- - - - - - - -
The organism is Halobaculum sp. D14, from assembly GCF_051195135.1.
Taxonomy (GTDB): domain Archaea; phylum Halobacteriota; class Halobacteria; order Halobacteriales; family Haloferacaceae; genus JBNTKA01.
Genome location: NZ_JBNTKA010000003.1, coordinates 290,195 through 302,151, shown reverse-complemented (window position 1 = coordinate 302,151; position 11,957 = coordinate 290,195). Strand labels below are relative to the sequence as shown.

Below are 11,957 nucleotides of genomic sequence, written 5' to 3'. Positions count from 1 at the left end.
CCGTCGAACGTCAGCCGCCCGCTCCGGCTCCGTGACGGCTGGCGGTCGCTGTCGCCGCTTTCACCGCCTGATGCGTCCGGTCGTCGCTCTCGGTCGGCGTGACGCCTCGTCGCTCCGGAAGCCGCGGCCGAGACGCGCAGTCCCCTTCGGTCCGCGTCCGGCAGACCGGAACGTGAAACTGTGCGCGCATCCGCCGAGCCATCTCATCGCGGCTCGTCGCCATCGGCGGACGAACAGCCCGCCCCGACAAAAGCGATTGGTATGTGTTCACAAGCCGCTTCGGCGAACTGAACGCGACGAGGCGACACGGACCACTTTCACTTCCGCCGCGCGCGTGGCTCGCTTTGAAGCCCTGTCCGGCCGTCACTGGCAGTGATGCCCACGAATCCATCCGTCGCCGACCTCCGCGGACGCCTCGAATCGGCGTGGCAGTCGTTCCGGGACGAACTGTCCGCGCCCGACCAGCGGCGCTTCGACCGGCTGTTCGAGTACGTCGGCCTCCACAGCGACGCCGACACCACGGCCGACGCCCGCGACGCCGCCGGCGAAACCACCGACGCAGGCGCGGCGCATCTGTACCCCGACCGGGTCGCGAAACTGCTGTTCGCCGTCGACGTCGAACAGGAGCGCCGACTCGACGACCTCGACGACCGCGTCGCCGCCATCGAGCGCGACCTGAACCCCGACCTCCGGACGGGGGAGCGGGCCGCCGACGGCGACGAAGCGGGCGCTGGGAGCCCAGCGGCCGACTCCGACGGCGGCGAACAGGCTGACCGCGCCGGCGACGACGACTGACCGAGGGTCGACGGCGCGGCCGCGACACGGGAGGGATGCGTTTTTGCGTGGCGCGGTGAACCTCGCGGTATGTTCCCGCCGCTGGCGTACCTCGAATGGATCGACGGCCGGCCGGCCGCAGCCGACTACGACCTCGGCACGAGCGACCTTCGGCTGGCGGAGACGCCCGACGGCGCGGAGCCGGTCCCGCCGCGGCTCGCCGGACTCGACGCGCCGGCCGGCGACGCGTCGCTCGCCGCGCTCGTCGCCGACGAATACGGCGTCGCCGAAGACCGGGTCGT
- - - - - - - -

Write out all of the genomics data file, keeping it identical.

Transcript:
The organism is Halobaculum sp. D14, from assembly GCF_051195135.1.
Taxonomy (GTDB): domain Archaea; phylum Halobacteriota; class Halobacteria; order Halobacteriales; family Haloferacaceae; genus JBNTKA01.
Genome location: NZ_JBNTKA010000003.1, coordinates 290,195 through 302,151, shown reverse-complemented (window position 1 = coordinate 302,151; position 11,957 = coordinate 290,195). Strand labels below are relative to the sequence as shown.

Below are 11,957 nucleotides of genomic sequence, written 5' to 3'. Positions count from 1 at the left end.
CCGTCGAACGTCAGCCGCCCGCTCCGGCTCCGTGACGGCTGGCGGTCGCTGTCGCCGCTTTCACCGCCTGATGCGTCCGGTCGTCGCTCTCGGTCGGCGTGACGCCTCGTCGCTCCGGAAGCCGCGGCCGAGACGCGCAGTCCCCTTCGGTCCGCGTCCGGCAGACCGGAACGTGAAACTGTGCGCGCATCCGCCGAGCCATCTCATCGCGGCTCGTCGCCATCGGCGGACGAACAGCCCGCCCCGACAAAAGCGATTGGTATGTGTTCACAAGCCGCTTCGGCGAACTGAACGCGACGAGGCGACACGGACCACTTTCACTTCCGCCGCGCGCGTGGCTCGCTTTGAAGCCCTGTCCGGCCGTCACTGGCAGTGATGCCCACGAATCCATCCGTCGCCGACCTCCGCGGACGCCTCGAATCGGCGTGGCAGTCGTTCCGGGACGAACTGTCCGCGCCCGACCAGCGGCGCTTCGACCGGCTGTTCGAGTACGTCGGCCTCCACAGCGACGCCGACACCACGGCCGACGCCCGCGACGCCGCCGGCGAAACCACCGACGCAGGCGCGGCGCATCTGTACCCCGACCGGGTCGCGAAACTGCTGTTCGCCGTCGACGTCGAACAGGAGCGCCGACTCGACGACCTCGACGACCGCGTCGCCGCCATCGAGCGCGACCTGAACCCCGACCTCCGGACGGGGGAGCGGGCCGCCGACGGCGACGAAGCGGGCGCTGGGAGCCCAGCGGCCGACTCCGACGGCGGCGAACAGGCTGACCGCGCCGGCGACGACGACTGACCGAGGGTCGACGGCGCGGCCGCGACACGGGAGGGATGCGTTTTTGCGTGGCGCGGTGAACCTCGCGGTATGTTCCCGCCGCTGGCGTACCTCGAATGGATCGACGGCCGGCCGGCCGCAGCCGACTACGACCTCGGCACGAGCGACCTTCGGCTGGCGGAGACGCCCGACGGCGCGGAGCCGGTCCCGCCGCGGCTCGCCGGACTCGACGCGCCGGCCGGCGACGCGTCGCTCGCCGCGCTCGTCGCCGACGAATACGGCGTCGCCGAAGACCGGGTCGT